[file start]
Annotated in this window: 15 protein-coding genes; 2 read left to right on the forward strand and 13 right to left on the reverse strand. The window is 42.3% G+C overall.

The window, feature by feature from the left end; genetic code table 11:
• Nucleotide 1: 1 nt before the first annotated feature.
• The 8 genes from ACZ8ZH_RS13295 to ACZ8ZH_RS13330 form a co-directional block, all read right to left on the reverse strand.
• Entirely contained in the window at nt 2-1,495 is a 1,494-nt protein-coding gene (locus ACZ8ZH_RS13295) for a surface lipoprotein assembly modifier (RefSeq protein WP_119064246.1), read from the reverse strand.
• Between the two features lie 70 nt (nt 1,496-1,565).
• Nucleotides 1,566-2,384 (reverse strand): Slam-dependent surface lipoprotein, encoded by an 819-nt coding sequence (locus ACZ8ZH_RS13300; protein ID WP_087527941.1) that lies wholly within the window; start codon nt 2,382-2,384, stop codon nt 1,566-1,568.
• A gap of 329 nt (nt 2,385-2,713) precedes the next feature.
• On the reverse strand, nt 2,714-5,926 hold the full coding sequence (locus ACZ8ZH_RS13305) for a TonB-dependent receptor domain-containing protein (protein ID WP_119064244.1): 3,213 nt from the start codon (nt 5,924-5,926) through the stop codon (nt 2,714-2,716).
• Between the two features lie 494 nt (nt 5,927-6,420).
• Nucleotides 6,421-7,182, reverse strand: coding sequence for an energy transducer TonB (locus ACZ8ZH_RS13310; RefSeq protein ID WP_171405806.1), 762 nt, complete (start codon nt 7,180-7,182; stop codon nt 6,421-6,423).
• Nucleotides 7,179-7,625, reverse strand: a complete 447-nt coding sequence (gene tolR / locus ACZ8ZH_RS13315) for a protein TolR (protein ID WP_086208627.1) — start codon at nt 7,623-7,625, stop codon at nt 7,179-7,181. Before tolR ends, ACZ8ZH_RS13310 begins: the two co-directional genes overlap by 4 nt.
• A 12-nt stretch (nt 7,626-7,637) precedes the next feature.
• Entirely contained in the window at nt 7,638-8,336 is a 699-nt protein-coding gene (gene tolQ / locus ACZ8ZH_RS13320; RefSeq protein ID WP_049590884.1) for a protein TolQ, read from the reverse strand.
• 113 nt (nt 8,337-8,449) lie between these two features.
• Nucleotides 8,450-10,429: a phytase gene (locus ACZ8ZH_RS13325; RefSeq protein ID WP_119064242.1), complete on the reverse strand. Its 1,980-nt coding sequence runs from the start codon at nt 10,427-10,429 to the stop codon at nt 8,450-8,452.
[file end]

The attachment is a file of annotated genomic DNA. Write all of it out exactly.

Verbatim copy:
Annotated in this window: 15 protein-coding genes; 2 read left to right on the forward strand and 13 right to left on the reverse strand. The window is 42.3% G+C overall.

The window, feature by feature from the left end; genetic code table 11:
• Nucleotide 1: 1 nt before the first annotated feature.
• The 8 genes from ACZ8ZH_RS13295 to ACZ8ZH_RS13330 form a co-directional block, all read right to left on the reverse strand.
• Entirely contained in the window at nt 2-1,495 is a 1,494-nt protein-coding gene (locus ACZ8ZH_RS13295) for a surface lipoprotein assembly modifier (RefSeq protein WP_119064246.1), read from the reverse strand.
• Between the two features lie 70 nt (nt 1,496-1,565).
• Nucleotides 1,566-2,384 (reverse strand): Slam-dependent surface lipoprotein, encoded by an 819-nt coding sequence (locus ACZ8ZH_RS13300; protein ID WP_087527941.1) that lies wholly within the window; start codon nt 2,382-2,384, stop codon nt 1,566-1,568.
• A gap of 329 nt (nt 2,385-2,713) precedes the next feature.
• On the reverse strand, nt 2,714-5,926 hold the full coding sequence (locus ACZ8ZH_RS13305) for a TonB-dependent receptor domain-containing protein (protein ID WP_119064244.1): 3,213 nt from the start codon (nt 5,924-5,926) through the stop codon (nt 2,714-2,716).
• Between the two features lie 494 nt (nt 5,927-6,420).
• Nucleotides 6,421-7,182, reverse strand: coding sequence for an energy transducer TonB (locus ACZ8ZH_RS13310; RefSeq protein ID WP_171405806.1), 762 nt, complete (start codon nt 7,180-7,182; stop codon nt 6,421-6,423).
• Nucleotides 7,179-7,625, reverse strand: a complete 447-nt coding sequence (gene tolR / locus ACZ8ZH_RS13315) for a protein TolR (protein ID WP_086208627.1) — start codon at nt 7,623-7,625, stop codon at nt 7,179-7,181. Before tolR ends, ACZ8ZH_RS13310 begins: the two co-directional genes overlap by 4 nt.
• A 12-nt stretch (nt 7,626-7,637) precedes the next feature.
• Entirely contained in the window at nt 7,638-8,336 is a 699-nt protein-coding gene (gene tolQ / locus ACZ8ZH_RS13320; RefSeq protein ID WP_049590884.1) for a protein TolQ, read from the reverse strand.
• 113 nt (nt 8,337-8,449) lie between these two features.
• Nucleotides 8,450-10,429: a phytase gene (locus ACZ8ZH_RS13325; RefSeq protein ID WP_119064242.1), complete on the reverse strand. Its 1,980-nt coding sequence runs from the start codon at nt 10,427-10,429 to the stop codon at nt 8,450-8,452.